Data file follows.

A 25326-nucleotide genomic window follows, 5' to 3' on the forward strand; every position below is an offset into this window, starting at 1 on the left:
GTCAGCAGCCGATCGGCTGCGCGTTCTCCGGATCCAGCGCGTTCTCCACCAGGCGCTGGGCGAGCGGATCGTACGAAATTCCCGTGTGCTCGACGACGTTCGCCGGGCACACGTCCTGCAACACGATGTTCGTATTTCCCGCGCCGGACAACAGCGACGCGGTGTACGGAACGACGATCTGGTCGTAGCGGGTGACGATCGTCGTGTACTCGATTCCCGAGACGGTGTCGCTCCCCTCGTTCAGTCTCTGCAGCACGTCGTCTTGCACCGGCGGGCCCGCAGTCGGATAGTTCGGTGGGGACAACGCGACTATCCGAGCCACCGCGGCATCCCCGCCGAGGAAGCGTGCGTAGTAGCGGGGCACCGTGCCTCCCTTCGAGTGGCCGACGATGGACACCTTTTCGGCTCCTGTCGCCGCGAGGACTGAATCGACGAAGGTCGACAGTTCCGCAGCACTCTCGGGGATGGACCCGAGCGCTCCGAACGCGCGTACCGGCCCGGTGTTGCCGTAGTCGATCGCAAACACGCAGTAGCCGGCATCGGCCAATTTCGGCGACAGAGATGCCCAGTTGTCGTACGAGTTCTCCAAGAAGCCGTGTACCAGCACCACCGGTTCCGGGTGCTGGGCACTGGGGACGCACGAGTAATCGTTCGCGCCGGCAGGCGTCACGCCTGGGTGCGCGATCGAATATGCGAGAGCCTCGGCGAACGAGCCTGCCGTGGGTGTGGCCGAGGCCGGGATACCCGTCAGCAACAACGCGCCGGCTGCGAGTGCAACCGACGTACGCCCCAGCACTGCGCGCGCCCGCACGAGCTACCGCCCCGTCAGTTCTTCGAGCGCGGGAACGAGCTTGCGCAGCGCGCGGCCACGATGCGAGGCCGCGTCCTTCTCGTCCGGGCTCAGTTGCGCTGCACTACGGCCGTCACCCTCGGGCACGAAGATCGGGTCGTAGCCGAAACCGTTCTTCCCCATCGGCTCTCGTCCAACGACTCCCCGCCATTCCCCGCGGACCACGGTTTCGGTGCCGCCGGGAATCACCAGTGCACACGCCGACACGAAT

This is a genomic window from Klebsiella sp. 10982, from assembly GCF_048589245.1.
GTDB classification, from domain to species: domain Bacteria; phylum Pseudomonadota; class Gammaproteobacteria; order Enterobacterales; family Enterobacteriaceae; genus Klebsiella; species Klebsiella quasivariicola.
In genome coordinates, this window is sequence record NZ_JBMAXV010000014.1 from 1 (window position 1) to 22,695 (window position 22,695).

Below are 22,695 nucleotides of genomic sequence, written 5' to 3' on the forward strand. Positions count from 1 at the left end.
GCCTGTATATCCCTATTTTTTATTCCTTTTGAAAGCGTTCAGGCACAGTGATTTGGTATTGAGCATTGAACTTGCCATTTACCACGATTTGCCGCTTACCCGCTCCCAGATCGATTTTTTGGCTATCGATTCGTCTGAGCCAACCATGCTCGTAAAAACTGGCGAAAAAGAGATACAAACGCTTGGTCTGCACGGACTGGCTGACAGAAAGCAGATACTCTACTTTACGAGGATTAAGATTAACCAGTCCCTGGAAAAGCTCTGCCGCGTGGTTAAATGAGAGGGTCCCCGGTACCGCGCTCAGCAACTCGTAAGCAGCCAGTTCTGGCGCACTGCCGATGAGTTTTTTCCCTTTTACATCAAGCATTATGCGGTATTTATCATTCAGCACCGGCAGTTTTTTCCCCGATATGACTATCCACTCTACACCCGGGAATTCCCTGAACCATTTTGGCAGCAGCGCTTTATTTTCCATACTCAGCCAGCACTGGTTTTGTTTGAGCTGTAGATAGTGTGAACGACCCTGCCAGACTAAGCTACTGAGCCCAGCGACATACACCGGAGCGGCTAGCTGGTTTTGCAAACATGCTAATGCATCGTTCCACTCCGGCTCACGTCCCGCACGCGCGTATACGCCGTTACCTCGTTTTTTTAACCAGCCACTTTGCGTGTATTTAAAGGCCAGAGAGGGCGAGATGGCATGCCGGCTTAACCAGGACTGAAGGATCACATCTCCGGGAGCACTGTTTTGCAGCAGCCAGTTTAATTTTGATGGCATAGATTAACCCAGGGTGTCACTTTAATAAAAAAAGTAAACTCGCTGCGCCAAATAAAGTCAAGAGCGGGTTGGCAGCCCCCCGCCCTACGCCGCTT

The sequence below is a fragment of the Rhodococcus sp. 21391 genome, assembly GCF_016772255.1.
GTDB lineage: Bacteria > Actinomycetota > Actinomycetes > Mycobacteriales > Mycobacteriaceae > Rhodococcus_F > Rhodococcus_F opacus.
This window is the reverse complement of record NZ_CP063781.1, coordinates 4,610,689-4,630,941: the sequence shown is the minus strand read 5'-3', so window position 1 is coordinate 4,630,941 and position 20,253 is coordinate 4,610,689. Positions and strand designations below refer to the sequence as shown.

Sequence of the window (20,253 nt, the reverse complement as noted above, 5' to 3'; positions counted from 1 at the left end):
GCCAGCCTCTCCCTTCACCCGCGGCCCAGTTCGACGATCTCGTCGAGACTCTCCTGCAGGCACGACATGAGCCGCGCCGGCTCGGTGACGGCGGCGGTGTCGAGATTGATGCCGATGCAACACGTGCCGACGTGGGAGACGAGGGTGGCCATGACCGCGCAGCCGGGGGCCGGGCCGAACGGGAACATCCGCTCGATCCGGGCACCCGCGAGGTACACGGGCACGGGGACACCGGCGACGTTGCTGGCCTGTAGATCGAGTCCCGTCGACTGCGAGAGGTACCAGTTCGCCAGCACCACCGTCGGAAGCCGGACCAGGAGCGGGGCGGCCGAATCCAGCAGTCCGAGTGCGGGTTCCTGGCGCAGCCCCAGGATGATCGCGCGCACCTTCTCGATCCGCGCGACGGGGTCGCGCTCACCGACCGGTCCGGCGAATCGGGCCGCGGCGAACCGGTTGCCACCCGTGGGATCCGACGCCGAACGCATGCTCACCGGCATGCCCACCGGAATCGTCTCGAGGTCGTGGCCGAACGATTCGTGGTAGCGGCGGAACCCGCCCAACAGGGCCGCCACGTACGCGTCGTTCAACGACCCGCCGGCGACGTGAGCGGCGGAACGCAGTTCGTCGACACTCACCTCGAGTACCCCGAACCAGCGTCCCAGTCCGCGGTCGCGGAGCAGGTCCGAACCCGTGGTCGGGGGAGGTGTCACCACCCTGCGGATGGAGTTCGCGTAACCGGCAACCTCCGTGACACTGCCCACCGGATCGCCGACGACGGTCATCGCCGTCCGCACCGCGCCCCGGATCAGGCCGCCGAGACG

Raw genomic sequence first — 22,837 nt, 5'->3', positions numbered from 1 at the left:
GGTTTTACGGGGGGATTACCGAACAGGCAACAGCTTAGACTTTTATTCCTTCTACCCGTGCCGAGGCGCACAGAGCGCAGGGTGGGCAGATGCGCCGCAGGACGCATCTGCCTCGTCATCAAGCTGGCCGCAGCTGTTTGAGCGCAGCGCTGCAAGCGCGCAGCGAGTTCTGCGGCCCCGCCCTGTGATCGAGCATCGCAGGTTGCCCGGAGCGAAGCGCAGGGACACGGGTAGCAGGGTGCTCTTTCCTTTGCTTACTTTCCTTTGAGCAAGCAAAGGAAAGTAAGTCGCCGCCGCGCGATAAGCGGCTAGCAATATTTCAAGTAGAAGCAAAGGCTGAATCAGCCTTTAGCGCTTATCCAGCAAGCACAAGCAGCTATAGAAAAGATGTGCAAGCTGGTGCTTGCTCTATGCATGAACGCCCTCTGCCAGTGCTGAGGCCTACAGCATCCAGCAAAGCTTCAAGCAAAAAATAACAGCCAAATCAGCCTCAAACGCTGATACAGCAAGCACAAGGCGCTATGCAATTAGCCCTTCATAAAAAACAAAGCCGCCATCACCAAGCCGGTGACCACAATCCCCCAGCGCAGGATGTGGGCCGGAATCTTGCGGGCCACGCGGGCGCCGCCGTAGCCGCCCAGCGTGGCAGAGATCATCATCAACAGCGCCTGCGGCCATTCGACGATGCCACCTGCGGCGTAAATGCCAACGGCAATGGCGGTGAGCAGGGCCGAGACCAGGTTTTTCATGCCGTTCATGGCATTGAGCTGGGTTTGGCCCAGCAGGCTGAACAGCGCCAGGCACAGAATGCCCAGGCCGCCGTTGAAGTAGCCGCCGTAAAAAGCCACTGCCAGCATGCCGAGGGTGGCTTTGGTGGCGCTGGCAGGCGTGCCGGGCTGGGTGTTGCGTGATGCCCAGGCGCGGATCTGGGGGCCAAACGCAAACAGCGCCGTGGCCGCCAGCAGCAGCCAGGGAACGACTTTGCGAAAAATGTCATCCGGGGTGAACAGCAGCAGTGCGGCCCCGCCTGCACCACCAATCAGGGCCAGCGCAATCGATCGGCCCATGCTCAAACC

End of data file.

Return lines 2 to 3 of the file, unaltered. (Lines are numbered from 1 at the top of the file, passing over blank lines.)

GTCAGCAGCCGATCGGCTGCGCGTTCTCCGGATCCAGCGCGTTCTCCACCAGGCGCTGGGCGAGCGGATCGTACGAAATTCCCGTGTGCTCGACGACGTTCGCCGGGCACACGTCCTGCAACACGATGTTCGTATTTCCCGCGCCGGACAACAGCGACGCGGTGTACGGAACGACGATCTGGTCGTAGCGGGTGACGATCGTCGTGTACTCGATTCCCGAGACGGTGTCGCTCCCCTCGTTCAGTCTCTGCAGCACGTCGTCTTGCACCGGCGGGCCCGCAGTCGGATAGTTCGGTGGGGACAACGCGACTATCCGAGCCACCGCGGCATCCCCGCCGAGGAAGCGTGCGTAGTAGCGGGGCACCGTGCCTCCCTTCGAGTGGCCGACGATGGACACCTTTTCGGCTCCTGTCGCCGCGAGGACTGAATCGACGAAGGTCGACAGTTCCGCAGCACTCTCGGGGATGGACCCGAGCGCTCCGAACGCGCGTACCGGCCCGGTGTTGCCGTAGTCGATCGCAAACACGCAGTAGCCGGCATCGGCCAATTTCGGCGACAGAGATGCCCAGTTGTCGTACGAGTTCTCCAAGAAGCCGTGTACCAGCACCACCGGTTCCGGGTGCTGGGCACTGGGGACGCACGAGTAATCGTTCGCGCCGGCAGGCGTCACGCCTGGGTGCGCGATCGAATATGCGAGAGCCTCGGCGAACGAGCCTGCCGTGGGTGTGGCCGAGGCCGGGATACCCGTCAGCAACAACGCGCCGGCTGCGAGTGCAACCGACGTACGCCCCAGCACTGCGCGCGCCCGCACGAGCTACCGCCCCGTCAGTTCTTCGAGCGCGGGAACGAGCTTGCGCAGCGCGCGGCCACGATGCGAGGCCGCGTCCTTCTCGTCCGGGCTCAGTTGCGCTGCACTACGGCCGTCACCCTCGGGCACGAAGATCGGGTCGTAGCCGAAACCGTTCTTCCCCATCGGCTCTCGTCCAACGACTCCCCGCCATTCCCCGCGGACCACGGTTTCGGTGCCGCCGGGAATCACCAGTGCACACGCCGACACGAAT

This is a genomic window from Klebsiella sp. 10982, from assembly GCF_048589245.1.